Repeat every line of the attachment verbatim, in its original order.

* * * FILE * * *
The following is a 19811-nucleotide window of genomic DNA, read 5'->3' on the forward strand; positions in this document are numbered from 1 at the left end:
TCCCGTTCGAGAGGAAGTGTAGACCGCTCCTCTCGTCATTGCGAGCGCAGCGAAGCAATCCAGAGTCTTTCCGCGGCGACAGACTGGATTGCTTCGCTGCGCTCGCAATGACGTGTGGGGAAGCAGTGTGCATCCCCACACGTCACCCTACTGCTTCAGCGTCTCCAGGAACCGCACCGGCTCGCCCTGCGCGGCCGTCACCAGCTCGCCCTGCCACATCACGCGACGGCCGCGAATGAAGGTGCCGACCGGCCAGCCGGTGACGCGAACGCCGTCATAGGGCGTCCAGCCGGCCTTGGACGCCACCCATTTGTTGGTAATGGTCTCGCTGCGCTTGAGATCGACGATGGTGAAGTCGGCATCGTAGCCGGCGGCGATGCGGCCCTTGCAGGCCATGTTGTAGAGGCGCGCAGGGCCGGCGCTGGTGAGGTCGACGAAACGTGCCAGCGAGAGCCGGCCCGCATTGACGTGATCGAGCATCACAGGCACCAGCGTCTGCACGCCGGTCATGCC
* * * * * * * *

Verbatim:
The following is a 19811-nucleotide window of genomic DNA, read 5'->3' on the forward strand; positions in this document are numbered from 1 at the left end:
TCCCGTTCGAGAGGAAGTGTAGACCGCTCCTCTCGTCATTGCGAGCGCAGCGAAGCAATCCAGAGTCTTTCCGCGGCGACAGACTGGATTGCTTCGCTGCGCTCGCAATGACGTGTGGGGAAGCAGTGTGCATCCCCACACGTCACCCTACTGCTTCAGCGTCTCCAGGAACCGCACCGGCTCGCCCTGCGCGGCCGTCACCAGCTCGCCCTGCCACATCACGCGACGGCCGCGAATGAAGGTGCCGACCGGCCAGCCGGTGACGCGAACGCCGTCATAGGGCGTCCAGCCGGCCTTGGACGCCACCCATTTGTTGGTAATGGTCTCGCTGCGCTTGAGATCGACGATGGTGAAGTCGGCATCGTAGCCGGCGGCGATGCGGCCCTTGCAGGCCATGTTGTAGAGGCGCGCAGGGCCGGCGCTGGTGAGGTCGACGAAACGTGCCAGCGAGAGCCGGCCCGCATTGACGTGATCGAGCATCACAGGCACCAGCGTCTGCACGCCGGTCATGCC